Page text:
In an effort to continue expanding mission outreach to different people groups across the territory, the Inter-American Division of the Seventh-day Adventist Church (IAD) recently sought to equip more than 700 of its church leaders, administrators, pastors, and mission coordinators to build bridges to Muslims.
The first-of-its-kind event, coined as the Adventist Muslim Relations Training Symposium, sought to provide new knowledge, skills, and attitudes as mission leaders engage in dialogue with their Muslim friends. The six-day virtual symposium on Islamic studies began on January 11 and ended with a certification ceremony on February 1, 2021.
“It is a great day for the Inter-American Division today,” Elie Henry, president of the Adventist Church in the IAD, said as he addressed hundreds of leaders during the online ceremony. “You have a new way to look at cross-cultural ministry.” It’s just the beginning, he said, but part of the larger-scale plan to implement the Adventist Church’s extensive I Will Go mission initiative in reaching every corner of the IAD with the message of hope.
“We are working really hard [in the IAD] to present God in all the different cultures throughout the territory,” Henry said. “We believe that it is time for us to work diligently together, to be open and creative in presenting Jesus, making sure to invite unreached people everywhere to follow Him.”
A Critical Time
More intentional efforts are underway to connect with nearly half a million Muslims who reside in more than 20 countries and islands in the territory, said Samuel Telemaque, IAD director of Adventist Mission and main organizer of the symposium.
“This is a critical time in the history of the IAD as a new vision for cross-cultural mission gains strength, as a new era of mission to show genuine love for our Muslim friends,” Telemaque said.
Petras Bahadur, director of the Global Center for Adventist Muslim Relations (AMR) of the Adventist Church, was one of the keynote presenters during the training. He applauded the IAD leadership for the initiative and congratulated the hundreds who completed the 20 hours of training.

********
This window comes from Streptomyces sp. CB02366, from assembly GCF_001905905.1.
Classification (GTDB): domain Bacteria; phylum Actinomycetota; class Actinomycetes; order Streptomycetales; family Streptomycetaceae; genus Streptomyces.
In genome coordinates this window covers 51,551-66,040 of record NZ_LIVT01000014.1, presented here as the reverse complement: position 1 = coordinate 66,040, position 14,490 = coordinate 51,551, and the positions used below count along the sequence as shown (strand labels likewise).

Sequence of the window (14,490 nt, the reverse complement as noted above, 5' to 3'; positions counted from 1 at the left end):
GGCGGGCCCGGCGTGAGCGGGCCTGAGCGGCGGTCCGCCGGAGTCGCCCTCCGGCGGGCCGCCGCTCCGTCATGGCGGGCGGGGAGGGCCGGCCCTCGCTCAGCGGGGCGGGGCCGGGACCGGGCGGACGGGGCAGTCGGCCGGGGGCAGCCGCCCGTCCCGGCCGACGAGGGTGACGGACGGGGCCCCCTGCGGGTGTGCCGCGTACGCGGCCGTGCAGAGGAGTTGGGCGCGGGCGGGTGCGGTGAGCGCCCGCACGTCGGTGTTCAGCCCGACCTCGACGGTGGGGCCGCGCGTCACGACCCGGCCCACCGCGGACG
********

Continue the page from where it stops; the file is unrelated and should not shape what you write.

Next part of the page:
A Vision and a Mission
“God has a vision, and we must have vision and mission for people in our territory,” Bahadur said. He encouraged leaders to pray for immigrants and to understand them better.
Samuel Lumwe, associate director of the AMR Global Center and another keynote speaker at the symposium, reminded leaders about the importance of discipleship.
In a pre-recorded video, Adventist Church president Ted N. C. Wilson greeted the event’s delegates and thanked them for sharing the wonderful truths of Jesus Christ. “Look to the Holy Spirit in leading you after this seminar on how to touch the lives of people,” Wilson said.
Gary Krause, director of Adventist Mission for the Adventist Church, reminded church leaders that the same principles they learned during the training symposium apply to all cross-cultural mission efforts. “Sometimes we may not know what to say, what not to say,” he said. “We may do something wrong, but people recognize a heart that is coming to them in love.… Do all you can to build bridges in your communities.”
For Clive Dottin, director of Adventist Mission for the Adventist Church in the Caribbean Union, headquartered in Trinidad, the lessons learned during the symposium will prove to be a blessing for mission leaders and ambassadors across the region. The lecturers, he said, displayed technical, conceptual, and interdependent competencies. “This combination provided the synergy that guaranteed the success of this amazing cross-cultural training program,” Dottin said.
The next step in cross-cultural outreach is for church leaders to establish an Adventist Mission Board in each of the 24 unions in the IAD territory, Telemaque said. The board, he said, will assess the needs of the people groups, facilitate daily dialogues, establish unique women’s ministries, identify neutral places for worship, and extend a special invitation for a special one-week dialogue program scheduled in January 2022.